Are You Courageous Enough For Honest Communication?
In a conversation with my brother he made a profound observation. He opined that frequently we wonder what people are thinking because we don’t know. But we have the ability to know because we can simply ask them. However, we don’t. Why? Because people would much rather live in the comfort of the gray then live with a hard no.
His words really resonated with me because they speak to the power of effective communication and the fear that keeps us from living in that power. I don’t know if you are like me, but far too often I have chosen to live life in that gray area, afraid of what will happen if I speak up. Afraid that I may hurt someone, that I might be rejected, or look foolish if I simply say what is on my mind. But one thing life has taught me is that the abundant life is not lived in the gray, but in the courage of effective communication.
I was a very quiet and shy child. In some respects, I lived in the shadows of my older brother. I let him speak up for me, and relied on others to communicate on my behalf. As I got older and branched out on my own, I spoke up more, but still had a somewhat laissez faire approach to communication.
Rooted in fear, I did not, and still do not always, express what may be bothering me. Instead, I kept my feelings to myself in an effort to keep the peace. I always admired people who spoke how they felt without fear, but found it difficult to emulate.
Now, after years of internalizing these feelings, they are starting to wear on me. In trying to keep the peace externally, I have found that it has disrupted my peace internally. The peace I had been trying so desperately to maintain was just an illusion because I failed to factor myself into the equation. And I can’t do that anymore. Instead, I have committed myself to honest and effective communication for three main reasons.
Not communicating can be destructive
Failure to communicate does not eradicate the problem. Instead, it allows the problem to fester, morph and potentially become explosive. The silence builds up walls of resentment and further entrenches fears present in the relationship. Nothing is solved in the silence. We only continue to perpetuate the illusion of comfort by continuing to exist in the gray. But relationships are strengthened by facing and solving problems, not avoiding them.
You Owe It to Yourself
As I noted above, I did not speak up because I was too afraid of how others would respond. But I am not responsible for the emotional responses of others, and neither are you. That does not mean you should be callous. Rather, it is simply the recognition that you can only control your emotions, not others.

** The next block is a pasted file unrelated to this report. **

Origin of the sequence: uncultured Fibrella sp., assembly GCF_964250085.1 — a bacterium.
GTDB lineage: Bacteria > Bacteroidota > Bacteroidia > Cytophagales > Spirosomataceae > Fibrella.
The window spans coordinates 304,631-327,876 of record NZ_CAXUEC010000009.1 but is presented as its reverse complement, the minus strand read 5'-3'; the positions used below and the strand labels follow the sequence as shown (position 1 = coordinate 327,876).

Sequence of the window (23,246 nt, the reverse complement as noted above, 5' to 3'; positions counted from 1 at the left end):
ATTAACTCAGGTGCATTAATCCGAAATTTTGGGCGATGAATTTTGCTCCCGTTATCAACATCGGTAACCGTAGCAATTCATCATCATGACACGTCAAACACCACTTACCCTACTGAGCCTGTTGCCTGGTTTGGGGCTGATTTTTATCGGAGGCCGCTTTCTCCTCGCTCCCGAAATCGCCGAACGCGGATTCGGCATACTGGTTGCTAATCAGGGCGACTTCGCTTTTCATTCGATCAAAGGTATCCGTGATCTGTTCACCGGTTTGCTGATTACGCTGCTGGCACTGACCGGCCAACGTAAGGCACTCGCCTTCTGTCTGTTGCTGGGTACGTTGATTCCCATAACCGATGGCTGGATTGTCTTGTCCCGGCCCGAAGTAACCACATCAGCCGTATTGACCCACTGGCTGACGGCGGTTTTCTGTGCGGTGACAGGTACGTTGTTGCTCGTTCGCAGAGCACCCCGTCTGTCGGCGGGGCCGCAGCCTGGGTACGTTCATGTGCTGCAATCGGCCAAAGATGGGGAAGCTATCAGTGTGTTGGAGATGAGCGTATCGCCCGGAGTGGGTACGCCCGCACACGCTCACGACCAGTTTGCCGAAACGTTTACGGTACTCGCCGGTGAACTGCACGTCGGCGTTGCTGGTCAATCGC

Part of controlling you emotions entails honestly communicating. If others find this upsetting, you can try to be sensitive to this, but you need not let that stop you from communicating. As long as you are communicating honestly and in the spirit of love, then you should be at peace. You owe it to yourself to know where you stand with someone; to know if the answer is a “hard no.” Again, living in the gray is living a life of false comfort.
You Owe It To The Other Person
Lastly, while fear may keep us from communicating, relying on assumptions does as well. I know I am guilty of this. I assume that a person should just know what I am feeling. They should know that their behavior is unacceptable or was hurtful.
But this is life in the gray. Perhaps the person should know. However, if you communicate to that person, then you will know for sure that he or she knows how you feel. Remove the ambiguity. Life does not have as many universal truths as we may think. More importantly, this is only fair. You would not want to be judged for failing to read someone’s mind. So then it is only right to extend the same courtesy to others.
To be sure, communication is hard because the potential for conflict is there. Nevertheless, we must be courageous enough to communicate and avoid the false comfort of the gray. Also, we must create a safe space for honest communication to occur. People are willing to face their fears when they feel safe. So make sure to do your part to make others feel safe enough to be honest with you. I expect this will be a lifelong endeavor, but it is one I am committed to. I hope you are as well.